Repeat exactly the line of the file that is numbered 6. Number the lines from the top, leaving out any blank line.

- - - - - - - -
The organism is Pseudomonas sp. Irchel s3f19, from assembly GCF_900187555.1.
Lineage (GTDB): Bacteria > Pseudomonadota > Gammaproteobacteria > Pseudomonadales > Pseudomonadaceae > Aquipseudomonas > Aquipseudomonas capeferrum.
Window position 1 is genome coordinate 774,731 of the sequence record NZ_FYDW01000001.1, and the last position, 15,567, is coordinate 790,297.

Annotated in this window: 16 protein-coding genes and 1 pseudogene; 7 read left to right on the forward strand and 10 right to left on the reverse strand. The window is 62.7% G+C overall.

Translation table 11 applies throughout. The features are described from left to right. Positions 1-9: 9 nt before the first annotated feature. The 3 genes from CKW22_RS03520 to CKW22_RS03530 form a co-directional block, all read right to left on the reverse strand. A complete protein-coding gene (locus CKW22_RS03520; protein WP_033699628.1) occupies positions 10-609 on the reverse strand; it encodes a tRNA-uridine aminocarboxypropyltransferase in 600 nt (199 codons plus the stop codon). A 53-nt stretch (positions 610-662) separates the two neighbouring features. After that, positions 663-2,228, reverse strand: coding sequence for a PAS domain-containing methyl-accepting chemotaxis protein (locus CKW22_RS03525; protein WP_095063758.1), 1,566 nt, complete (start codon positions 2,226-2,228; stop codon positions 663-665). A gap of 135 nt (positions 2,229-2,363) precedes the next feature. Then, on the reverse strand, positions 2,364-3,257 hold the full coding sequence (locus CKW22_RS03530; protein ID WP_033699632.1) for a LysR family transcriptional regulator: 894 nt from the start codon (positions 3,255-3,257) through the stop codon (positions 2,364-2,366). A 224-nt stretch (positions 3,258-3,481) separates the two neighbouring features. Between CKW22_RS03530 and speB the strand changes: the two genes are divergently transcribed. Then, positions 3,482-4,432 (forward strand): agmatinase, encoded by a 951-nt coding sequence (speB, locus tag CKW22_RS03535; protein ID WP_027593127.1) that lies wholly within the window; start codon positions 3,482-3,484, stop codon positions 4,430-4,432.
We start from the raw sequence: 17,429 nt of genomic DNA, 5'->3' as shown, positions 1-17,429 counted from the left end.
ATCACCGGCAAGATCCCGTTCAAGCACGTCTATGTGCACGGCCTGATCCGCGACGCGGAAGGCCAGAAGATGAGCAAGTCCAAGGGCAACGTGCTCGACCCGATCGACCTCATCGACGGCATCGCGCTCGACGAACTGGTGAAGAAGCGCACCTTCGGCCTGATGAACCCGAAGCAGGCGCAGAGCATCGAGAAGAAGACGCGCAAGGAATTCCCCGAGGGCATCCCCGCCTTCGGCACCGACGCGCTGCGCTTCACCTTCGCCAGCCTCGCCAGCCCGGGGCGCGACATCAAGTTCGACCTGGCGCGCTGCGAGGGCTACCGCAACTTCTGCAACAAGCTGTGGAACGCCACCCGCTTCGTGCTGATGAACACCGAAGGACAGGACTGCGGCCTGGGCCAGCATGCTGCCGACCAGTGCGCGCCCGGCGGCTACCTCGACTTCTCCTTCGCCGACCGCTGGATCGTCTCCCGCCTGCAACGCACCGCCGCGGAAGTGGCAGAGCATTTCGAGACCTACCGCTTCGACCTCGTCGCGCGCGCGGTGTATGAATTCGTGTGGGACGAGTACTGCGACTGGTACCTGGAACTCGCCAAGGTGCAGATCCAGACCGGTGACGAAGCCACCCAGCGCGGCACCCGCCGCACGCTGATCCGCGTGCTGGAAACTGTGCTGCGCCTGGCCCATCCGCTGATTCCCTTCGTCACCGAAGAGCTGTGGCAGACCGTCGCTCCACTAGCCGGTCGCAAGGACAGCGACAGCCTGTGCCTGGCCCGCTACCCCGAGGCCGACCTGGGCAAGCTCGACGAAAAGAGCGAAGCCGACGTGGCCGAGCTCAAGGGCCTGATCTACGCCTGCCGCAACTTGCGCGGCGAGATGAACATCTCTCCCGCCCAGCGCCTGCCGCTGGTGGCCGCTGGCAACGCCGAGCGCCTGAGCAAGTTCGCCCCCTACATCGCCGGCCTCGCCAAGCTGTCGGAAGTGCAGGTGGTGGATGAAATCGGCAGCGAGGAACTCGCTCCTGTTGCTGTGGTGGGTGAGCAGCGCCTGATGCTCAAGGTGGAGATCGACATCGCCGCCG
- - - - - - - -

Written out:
We start from the raw sequence: 17,429 nt of genomic DNA, 5'->3' as shown, positions 1-17,429 counted from the left end.